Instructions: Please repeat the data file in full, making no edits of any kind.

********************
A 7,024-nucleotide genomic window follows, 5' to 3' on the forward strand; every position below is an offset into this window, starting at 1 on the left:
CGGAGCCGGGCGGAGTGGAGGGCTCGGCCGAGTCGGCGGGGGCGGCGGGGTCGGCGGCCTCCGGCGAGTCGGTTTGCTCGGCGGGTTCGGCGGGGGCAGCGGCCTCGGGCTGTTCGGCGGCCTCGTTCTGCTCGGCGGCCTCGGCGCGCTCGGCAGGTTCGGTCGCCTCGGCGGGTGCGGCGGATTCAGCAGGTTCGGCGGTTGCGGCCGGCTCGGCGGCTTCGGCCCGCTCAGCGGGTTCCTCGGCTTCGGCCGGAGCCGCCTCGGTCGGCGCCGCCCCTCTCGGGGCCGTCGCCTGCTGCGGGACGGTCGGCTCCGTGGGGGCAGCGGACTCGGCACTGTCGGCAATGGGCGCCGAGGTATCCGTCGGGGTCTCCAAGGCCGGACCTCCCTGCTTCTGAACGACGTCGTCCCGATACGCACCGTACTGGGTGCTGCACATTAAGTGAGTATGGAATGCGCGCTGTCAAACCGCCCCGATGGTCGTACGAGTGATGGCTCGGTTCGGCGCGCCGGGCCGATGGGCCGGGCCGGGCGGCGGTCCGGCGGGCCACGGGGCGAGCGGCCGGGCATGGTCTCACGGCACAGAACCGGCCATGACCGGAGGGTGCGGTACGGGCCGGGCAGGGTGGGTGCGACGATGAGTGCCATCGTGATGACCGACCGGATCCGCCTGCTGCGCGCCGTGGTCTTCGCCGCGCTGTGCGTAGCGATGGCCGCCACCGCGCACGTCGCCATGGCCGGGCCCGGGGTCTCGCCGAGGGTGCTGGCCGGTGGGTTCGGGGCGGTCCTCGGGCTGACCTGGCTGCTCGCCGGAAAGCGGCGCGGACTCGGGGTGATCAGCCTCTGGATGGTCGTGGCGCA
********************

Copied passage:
A 7,024-nucleotide genomic window follows, 5' to 3' on the forward strand; every position below is an offset into this window, starting at 1 on the left:
CGGAGCCGGGCGGAGTGGAGGGCTCGGCCGAGTCGGCGGGGGCGGCGGGGTCGGCGGCCTCCGGCGAGTCGGTTTGCTCGGCGGGTTCGGCGGGGGCAGCGGCCTCGGGCTGTTCGGCGGCCTCGTTCTGCTCGGCGGCCTCGGCGCGCTCGGCAGGTTCGGTCGCCTCGGCGGGTGCGGCGGATTCAGCAGGTTCGGCGGTTGCGGCCGGCTCGGCGGCTTCGGCCCGCTCAGCGGGTTCCTCGGCTTCGGCCGGAGCCGCCTCGGTCGGCGCCGCCCCTCTCGGGGCCGTCGCCTGCTGCGGGACGGTCGGCTCCGTGGGGGCAGCGGACTCGGCACTGTCGGCAATGGGCGCCGAGGTATCCGTCGGGGTCTCCAAGGCCGGACCTCCCTGCTTCTGAACGACGTCGTCCCGATACGCACCGTACTGGGTGCTGCACATTAAGTGAGTATGGAATGCGCGCTGTCAAACCGCCCCGATGGTCGTACGAGTGATGGCTCGGTTCGGCGCGCCGGGCCGATGGGCCGGGCCGGGCGGCGGTCCGGCGGGCCACGGGGCGAGCGGCCGGGCATGGTCTCACGGCACAGAACCGGCCATGACCGGAGGGTGCGGTACGGGCCGGGCAGGGTGGGTGCGACGATGAGTGCCATCGTGATGACCGACCGGATCCGCCTGCTGCGCGCCGTGGTCTTCGCCGCGCTGTGCGTAGCGATGGCCGCCACCGCGCACGTCGCCATGGCCGGGCCCGGGGTCTCGCCGAGGGTGCTGGCCGGTGGGTTCGGGGCGGTCCTCGGGCTGACCTGGCTGCTCGCCGGAAAGCGGCGCGGACTCGGGGTGATCAGCCTCTGGATGGTCGTGGCGCA